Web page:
Shopify (TSX:SHOP) Fell 18% Last Week: Should You Buy?

This Canadian tech stock continues to tumble amid rising global tensions, making it a long-term value opportunity.

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March marks the fourth consecutive month that Shopify Inc. (TSX:SHOP)(NYSE:SHOP) has declined on the TSX. At writing, Shopify stock trades for $718.64 per share, down by 18% since its February 28 levels. Its valuation now translates to a 66.42% decline from its all-time high valuation in November 2021.

The question is: will Shopify stock crash and burn, or is it an undervalued stock with strong long-term potential?

Today, I will take a closer look at what is happening with the battered and bruised TSX tech company to help you make a more informed investment decision regarding Shopify stock.

What is happening?

After its most recent decline, Shopify has become the worst-performing stock in the first few months of 2022. Shopify’s market capitalization has dropped down to $90.50 billion. It is a surprising development considering the strong demand for its services and the crucial role it plays for the e-commerce industry.

March 3, 2022, saw Shopify announce a partnership with Apptricity. This is a Texas-based inventory management company, and the partnership is slated to offer Shopify users better usability with its comprehensive platform. Shopify’s users can “integrate Shopify StoreFront with Apptricity’s enterprise inventory management application solution,” offered by Apptricity’s Omni.

The news is positive, and it logically cannot be a reason to trigger a sell-off frenzy in Shopify stock. With no major Shopify-specific news that could hint at any negative sentiment, the ongoing decline could be attributed to the broader tech sector sell-off.

The global financial market looks increasingly volatile since Russia invaded Ukraine on February 24, 2022. Uncertain environments like this typically trigger a sell-off in growth stocks. For several years, Canadian tech stocks have been some of the strongest growth stocks.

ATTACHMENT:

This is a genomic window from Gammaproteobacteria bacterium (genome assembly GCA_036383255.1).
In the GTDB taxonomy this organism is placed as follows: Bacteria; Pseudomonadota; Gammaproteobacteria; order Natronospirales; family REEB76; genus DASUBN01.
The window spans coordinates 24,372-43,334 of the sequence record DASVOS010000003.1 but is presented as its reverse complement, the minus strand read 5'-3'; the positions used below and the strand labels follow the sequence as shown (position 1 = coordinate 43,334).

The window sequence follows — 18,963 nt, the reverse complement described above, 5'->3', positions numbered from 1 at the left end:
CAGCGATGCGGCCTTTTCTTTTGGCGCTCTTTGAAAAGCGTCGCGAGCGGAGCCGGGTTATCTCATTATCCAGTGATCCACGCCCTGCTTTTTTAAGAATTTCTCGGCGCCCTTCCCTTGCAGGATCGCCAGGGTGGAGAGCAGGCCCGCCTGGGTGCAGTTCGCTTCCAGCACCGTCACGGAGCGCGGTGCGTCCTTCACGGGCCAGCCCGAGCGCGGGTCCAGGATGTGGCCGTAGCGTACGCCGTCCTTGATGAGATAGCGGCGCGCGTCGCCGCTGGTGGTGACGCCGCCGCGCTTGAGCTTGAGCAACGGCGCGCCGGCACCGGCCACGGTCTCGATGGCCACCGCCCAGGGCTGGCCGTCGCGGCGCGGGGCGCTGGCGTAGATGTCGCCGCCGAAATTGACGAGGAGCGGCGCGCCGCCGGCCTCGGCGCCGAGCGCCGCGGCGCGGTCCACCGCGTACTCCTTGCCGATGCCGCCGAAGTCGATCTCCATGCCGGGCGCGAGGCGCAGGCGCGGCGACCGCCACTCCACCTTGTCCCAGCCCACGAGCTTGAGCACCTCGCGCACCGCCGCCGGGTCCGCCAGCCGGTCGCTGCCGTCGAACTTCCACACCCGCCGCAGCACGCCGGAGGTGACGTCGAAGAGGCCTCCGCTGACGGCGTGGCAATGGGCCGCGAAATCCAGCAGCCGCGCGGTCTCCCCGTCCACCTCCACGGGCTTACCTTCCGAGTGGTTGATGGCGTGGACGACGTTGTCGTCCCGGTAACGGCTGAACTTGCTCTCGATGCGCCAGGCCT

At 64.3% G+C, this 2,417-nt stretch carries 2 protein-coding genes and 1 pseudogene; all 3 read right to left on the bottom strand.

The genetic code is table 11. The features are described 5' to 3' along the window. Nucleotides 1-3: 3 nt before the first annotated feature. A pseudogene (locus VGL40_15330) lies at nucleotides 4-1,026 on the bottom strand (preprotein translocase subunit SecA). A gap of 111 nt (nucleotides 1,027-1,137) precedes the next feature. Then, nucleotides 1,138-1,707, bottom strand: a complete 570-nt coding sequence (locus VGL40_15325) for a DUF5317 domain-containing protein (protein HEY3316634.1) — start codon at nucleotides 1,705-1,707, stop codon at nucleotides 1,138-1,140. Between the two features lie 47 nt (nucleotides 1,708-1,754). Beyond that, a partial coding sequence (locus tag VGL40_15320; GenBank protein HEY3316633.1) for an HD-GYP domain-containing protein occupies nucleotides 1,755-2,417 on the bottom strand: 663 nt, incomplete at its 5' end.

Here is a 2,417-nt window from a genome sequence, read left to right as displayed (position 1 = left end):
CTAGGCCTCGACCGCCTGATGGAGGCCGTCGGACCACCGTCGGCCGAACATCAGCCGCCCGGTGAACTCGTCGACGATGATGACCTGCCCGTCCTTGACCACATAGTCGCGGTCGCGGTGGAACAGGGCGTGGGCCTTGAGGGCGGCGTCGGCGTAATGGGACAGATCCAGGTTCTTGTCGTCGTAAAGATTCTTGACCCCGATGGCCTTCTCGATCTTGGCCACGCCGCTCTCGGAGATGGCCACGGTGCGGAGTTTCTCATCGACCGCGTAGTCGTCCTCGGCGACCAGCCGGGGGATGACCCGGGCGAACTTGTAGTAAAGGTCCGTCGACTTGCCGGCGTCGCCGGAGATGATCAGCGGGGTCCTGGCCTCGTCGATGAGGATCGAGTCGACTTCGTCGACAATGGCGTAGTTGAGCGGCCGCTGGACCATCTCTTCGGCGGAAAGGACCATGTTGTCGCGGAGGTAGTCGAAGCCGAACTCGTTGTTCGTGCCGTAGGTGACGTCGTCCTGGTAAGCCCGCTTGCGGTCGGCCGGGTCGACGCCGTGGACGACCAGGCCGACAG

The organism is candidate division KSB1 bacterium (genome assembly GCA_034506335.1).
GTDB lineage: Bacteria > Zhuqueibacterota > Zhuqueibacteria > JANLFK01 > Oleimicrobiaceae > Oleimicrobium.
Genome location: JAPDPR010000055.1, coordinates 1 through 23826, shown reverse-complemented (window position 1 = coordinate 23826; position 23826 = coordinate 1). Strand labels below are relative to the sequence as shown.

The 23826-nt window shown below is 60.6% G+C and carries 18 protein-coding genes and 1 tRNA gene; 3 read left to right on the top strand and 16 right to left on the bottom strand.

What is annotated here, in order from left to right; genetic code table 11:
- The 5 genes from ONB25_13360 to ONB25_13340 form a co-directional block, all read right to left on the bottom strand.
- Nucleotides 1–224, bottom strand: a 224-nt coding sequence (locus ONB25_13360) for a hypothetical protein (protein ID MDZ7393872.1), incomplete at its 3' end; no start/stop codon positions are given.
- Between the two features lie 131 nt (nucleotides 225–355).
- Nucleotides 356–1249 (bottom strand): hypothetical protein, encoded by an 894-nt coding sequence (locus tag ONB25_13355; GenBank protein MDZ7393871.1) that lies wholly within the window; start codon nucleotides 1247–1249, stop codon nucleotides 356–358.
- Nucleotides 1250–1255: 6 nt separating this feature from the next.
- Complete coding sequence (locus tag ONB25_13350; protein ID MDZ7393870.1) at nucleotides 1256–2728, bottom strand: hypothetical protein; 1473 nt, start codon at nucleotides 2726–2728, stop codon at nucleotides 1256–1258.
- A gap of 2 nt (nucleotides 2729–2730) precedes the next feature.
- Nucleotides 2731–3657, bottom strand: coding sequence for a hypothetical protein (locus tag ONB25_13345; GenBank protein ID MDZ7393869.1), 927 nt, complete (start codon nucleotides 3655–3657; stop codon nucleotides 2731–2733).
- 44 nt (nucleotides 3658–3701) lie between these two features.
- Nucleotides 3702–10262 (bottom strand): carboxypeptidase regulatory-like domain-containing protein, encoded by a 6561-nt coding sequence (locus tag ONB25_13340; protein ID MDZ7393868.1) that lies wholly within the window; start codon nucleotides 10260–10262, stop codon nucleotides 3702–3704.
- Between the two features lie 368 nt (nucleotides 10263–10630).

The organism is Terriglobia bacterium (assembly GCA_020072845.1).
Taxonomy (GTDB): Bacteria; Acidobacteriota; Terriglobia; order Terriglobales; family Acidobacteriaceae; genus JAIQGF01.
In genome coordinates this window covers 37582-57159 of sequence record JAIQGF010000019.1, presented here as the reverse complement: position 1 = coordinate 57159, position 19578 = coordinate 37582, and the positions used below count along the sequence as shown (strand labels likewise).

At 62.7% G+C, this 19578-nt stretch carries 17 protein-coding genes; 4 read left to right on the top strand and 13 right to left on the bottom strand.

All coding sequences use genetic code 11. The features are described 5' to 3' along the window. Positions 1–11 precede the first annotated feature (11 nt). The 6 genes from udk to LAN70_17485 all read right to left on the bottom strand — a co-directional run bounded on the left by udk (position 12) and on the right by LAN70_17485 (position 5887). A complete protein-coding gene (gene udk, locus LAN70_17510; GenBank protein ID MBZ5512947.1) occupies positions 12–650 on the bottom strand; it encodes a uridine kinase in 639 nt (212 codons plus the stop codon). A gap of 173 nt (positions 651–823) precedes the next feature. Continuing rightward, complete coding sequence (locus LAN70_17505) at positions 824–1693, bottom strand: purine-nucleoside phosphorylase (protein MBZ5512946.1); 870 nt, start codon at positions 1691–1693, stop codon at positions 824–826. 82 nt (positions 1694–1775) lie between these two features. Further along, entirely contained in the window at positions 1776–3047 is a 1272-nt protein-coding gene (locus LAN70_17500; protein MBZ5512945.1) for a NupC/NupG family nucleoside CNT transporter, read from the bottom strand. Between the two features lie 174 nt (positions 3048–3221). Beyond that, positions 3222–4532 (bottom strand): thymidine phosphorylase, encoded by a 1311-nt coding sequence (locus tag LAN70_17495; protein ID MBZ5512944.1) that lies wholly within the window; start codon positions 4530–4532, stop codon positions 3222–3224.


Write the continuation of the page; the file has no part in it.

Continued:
Phenomenal growth and devastating decline

Shopify became one of the most attractive stocks on the TSX when it debuted on the stock market roughly seven years ago. Between its debut on May 22, 2015, and its all-time high on November 19, 2021, Shopify stock posted 6,024% in capital gains. The rapid growth was exaggerated due to the onset of COVID-19 and the new normal.

The world is slowly moving into a post-pandemic era, and that development was bound to slow down Shopify stock’s growth rate. However, there are no indications of problems for the company’s operational expenses. The tech meltdown that began in December has continued to erase most of Shopify’s gains on the stock market.

Russia’s invasion of Ukraine, rising inflation rates, and the pace of tightening monetary policies have made the situation more uncertain for stock market investors. An environment like this makes investors wary of investing in growth stocks. They are likelier to veer toward safe-haven assets as a hedge against uncertainty.

Foolish takeaway

As more investors continue to run away from high-risk assets during this time, Shopify stock could decline further in the coming weeks. Regardless, these short- to medium-term factors are unlikely to impact Shopify’s long-term outlook.

The company expects its revenue growth rate to slow down in 2022, but its top-line growth might still beat analyst expectations. The demand for e-commerce services is not going anywhere anytime soon. It might be better to purchase Shopify shares at these discounted rates and hold them long term.

This article represents the opinion of the writer, who may disagree with the “official” recommendation position of a Motley Fool premium service or advisor. We’re Motley! Questioning an investing thesis — even one of our own — helps us all think critically about investing and make decisions that help us become smarter, happier, and richer, so we sometimes publish articles that may not be in line with recommendations, rankings or other content.

Fool contributor Adam Othman has no position in any of the stocks mentioned. The Motley Fool owns and recommends Shopify.

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